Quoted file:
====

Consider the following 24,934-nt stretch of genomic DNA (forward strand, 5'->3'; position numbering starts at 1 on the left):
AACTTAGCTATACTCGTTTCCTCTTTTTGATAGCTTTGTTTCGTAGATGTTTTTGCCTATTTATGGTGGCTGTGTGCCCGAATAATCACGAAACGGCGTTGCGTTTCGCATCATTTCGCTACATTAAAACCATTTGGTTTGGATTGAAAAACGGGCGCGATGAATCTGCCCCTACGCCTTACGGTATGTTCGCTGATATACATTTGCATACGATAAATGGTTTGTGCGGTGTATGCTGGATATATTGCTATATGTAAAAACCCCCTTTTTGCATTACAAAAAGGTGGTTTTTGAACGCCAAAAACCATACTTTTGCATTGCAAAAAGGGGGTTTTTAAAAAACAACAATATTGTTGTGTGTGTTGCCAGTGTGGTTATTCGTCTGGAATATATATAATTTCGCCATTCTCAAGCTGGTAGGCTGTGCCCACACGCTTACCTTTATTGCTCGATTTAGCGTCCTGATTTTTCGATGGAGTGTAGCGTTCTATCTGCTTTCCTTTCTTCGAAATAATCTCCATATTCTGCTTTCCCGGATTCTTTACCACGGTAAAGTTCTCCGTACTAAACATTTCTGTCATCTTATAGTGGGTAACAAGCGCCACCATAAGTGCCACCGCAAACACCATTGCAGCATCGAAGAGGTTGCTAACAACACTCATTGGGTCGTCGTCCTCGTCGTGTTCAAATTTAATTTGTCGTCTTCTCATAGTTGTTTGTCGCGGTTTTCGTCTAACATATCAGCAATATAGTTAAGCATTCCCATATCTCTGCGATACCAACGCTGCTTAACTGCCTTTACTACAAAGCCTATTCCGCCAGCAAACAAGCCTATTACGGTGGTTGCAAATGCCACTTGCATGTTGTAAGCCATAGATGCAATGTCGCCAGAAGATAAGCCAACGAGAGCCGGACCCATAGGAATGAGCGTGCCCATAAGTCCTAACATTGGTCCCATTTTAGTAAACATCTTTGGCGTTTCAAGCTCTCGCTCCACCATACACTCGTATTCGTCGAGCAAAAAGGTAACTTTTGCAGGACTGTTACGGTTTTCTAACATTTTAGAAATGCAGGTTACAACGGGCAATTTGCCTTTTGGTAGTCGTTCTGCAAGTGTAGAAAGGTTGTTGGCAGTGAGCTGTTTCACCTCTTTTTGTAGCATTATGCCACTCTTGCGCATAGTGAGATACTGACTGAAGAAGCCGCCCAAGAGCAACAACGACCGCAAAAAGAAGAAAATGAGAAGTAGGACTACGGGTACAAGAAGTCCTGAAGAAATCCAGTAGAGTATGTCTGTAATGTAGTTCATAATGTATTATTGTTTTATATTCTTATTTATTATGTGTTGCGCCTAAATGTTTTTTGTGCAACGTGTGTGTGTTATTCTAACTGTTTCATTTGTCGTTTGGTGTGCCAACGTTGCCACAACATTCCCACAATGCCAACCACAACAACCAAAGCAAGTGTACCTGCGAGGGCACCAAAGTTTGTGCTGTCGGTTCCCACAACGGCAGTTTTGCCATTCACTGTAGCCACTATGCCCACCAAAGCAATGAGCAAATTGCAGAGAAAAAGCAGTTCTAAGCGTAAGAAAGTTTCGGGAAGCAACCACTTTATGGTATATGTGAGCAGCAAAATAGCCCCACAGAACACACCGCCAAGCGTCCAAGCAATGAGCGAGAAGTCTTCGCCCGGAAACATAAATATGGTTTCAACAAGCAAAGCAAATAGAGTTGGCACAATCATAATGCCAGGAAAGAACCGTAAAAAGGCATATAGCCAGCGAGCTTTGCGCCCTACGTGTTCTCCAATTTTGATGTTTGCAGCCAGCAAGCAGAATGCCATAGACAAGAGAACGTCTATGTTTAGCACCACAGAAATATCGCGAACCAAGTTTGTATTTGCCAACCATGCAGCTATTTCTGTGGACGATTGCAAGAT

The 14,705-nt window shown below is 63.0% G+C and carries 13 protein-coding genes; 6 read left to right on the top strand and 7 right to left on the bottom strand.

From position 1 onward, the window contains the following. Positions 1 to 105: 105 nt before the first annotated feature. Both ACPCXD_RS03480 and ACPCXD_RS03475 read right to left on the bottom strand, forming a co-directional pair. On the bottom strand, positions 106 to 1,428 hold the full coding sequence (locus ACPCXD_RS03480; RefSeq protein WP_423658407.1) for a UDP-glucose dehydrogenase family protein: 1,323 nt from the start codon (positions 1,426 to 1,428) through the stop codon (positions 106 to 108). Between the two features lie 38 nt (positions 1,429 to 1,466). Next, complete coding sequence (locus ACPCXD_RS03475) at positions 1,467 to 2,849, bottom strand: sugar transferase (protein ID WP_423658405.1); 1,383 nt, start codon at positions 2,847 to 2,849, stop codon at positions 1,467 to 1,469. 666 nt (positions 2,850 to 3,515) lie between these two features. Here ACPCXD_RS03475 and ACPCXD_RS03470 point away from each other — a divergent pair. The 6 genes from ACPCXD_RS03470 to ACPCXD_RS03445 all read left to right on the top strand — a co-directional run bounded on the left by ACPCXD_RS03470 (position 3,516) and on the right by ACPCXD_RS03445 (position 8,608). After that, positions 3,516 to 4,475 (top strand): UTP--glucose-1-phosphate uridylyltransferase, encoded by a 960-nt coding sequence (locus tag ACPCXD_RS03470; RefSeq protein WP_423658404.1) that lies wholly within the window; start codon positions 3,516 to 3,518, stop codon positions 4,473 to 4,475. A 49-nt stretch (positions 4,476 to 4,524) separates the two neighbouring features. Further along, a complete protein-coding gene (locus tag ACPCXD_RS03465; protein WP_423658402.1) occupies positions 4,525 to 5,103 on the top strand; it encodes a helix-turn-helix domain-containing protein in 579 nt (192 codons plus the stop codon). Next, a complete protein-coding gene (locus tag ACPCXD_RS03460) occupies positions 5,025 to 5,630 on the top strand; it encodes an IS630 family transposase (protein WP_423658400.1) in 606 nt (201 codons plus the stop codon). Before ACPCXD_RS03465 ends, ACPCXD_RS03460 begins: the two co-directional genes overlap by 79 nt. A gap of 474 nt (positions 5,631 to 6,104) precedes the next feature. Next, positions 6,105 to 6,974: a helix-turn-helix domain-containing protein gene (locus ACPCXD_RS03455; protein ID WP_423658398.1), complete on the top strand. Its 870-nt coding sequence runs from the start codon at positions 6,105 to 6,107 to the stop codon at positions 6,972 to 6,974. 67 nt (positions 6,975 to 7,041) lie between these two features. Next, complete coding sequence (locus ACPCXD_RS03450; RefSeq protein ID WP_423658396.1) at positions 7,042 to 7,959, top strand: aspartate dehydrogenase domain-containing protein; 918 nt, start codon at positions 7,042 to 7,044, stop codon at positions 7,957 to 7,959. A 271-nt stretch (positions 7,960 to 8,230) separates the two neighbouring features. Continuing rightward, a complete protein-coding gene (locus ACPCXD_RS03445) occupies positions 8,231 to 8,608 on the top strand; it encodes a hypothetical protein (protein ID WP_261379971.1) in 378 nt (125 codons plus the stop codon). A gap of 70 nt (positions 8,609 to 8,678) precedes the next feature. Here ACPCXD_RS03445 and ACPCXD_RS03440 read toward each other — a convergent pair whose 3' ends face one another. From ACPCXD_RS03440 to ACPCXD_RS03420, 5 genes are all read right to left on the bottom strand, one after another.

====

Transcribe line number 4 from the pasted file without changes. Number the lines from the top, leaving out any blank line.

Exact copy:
From position 1 onward, the window contains the following. Positions 1 to 105: 105 nt before the first annotated feature. Both ACPCXD_RS03480 and ACPCXD_RS03475 read right to left on the bottom strand, forming a co-directional pair. On the bottom strand, positions 106 to 1,428 hold the full coding sequence (locus ACPCXD_RS03480; RefSeq protein WP_423658407.1) for a UDP-glucose dehydrogenase family protein: 1,323 nt from the start codon (positions 1,426 to 1,428) through the stop codon (positions 106 to 108). Between the two features lie 38 nt (positions 1,429 to 1,466). Next, complete coding sequence (locus ACPCXD_RS03475) at positions 1,467 to 2,849, bottom strand: sugar transferase (protein ID WP_423658405.1); 1,383 nt, start codon at positions 2,847 to 2,849, stop codon at positions 1,467 to 1,469. 666 nt (positions 2,850 to 3,515) lie between these two features. Here ACPCXD_RS03475 and ACPCXD_RS03470 point away from each other — a divergent pair. The 6 genes from ACPCXD_RS03470 to ACPCXD_RS03445 all read left to right on the top strand — a co-directional run bounded on the left by ACPCXD_RS03470 (position 3,516) and on the right by ACPCXD_RS03445 (position 8,608). After that, positions 3,516 to 4,475 (top strand): UTP--glucose-1-phosphate uridylyltransferase, encoded by a 960-nt coding sequence (locus tag ACPCXD_RS03470; RefSeq protein WP_423658404.1) that lies wholly within the window; start codon positions 3,516 to 3,518, stop codon positions 4,473 to 4,475. A 49-nt stretch (positions 4,476 to 4,524) separates the two neighbouring features. Further along, a complete protein-coding gene (locus tag ACPCXD_RS03465; protein WP_423658402.1) occupies positions 4,525 to 5,103 on the top strand; it encodes a helix-turn-helix domain-containing protein in 579 nt (192 codons plus the stop codon). Next, a complete protein-coding gene (locus tag ACPCXD_RS03460) occupies positions 5,025 to 5,630 on the top strand; it encodes an IS630 family transposase (protein WP_423658400.1) in 606 nt (201 codons plus the stop codon). Before ACPCXD_RS03465 ends, ACPCXD_RS03460 begins: the two co-directional genes overlap by 79 nt. A gap of 474 nt (positions 5,631 to 6,104) precedes the next feature. Next, positions 6,105 to 6,974: a helix-turn-helix domain-containing protein gene (locus ACPCXD_RS03455; protein ID WP_423658398.1), complete on the top strand. Its 870-nt coding sequence runs from the start codon at positions 6,105 to 6,107 to the stop codon at positions 6,972 to 6,974. 67 nt (positions 6,975 to 7,041) lie between these two features. Next, complete coding sequence (locus ACPCXD_RS03450; RefSeq protein ID WP_423658396.1) at positions 7,042 to 7,959, top strand: aspartate dehydrogenase domain-containing protein; 918 nt, start codon at positions 7,042 to 7,044, stop codon at positions 7,957 to 7,959. A 271-nt stretch (positions 7,960 to 8,230) separates the two neighbouring features. Continuing rightward, a complete protein-coding gene (locus ACPCXD_RS03445) occupies positions 8,231 to 8,608 on the top strand; it encodes a hypothetical protein (protein ID WP_261379971.1) in 378 nt (125 codons plus the stop codon). A gap of 70 nt (positions 8,609 to 8,678) precedes the next feature. Here ACPCXD_RS03445 and ACPCXD_RS03440 read toward each other — a convergent pair whose 3' ends face one another. From ACPCXD_RS03440 to ACPCXD_RS03420, 5 genes are all read right to left on the bottom strand, one after another.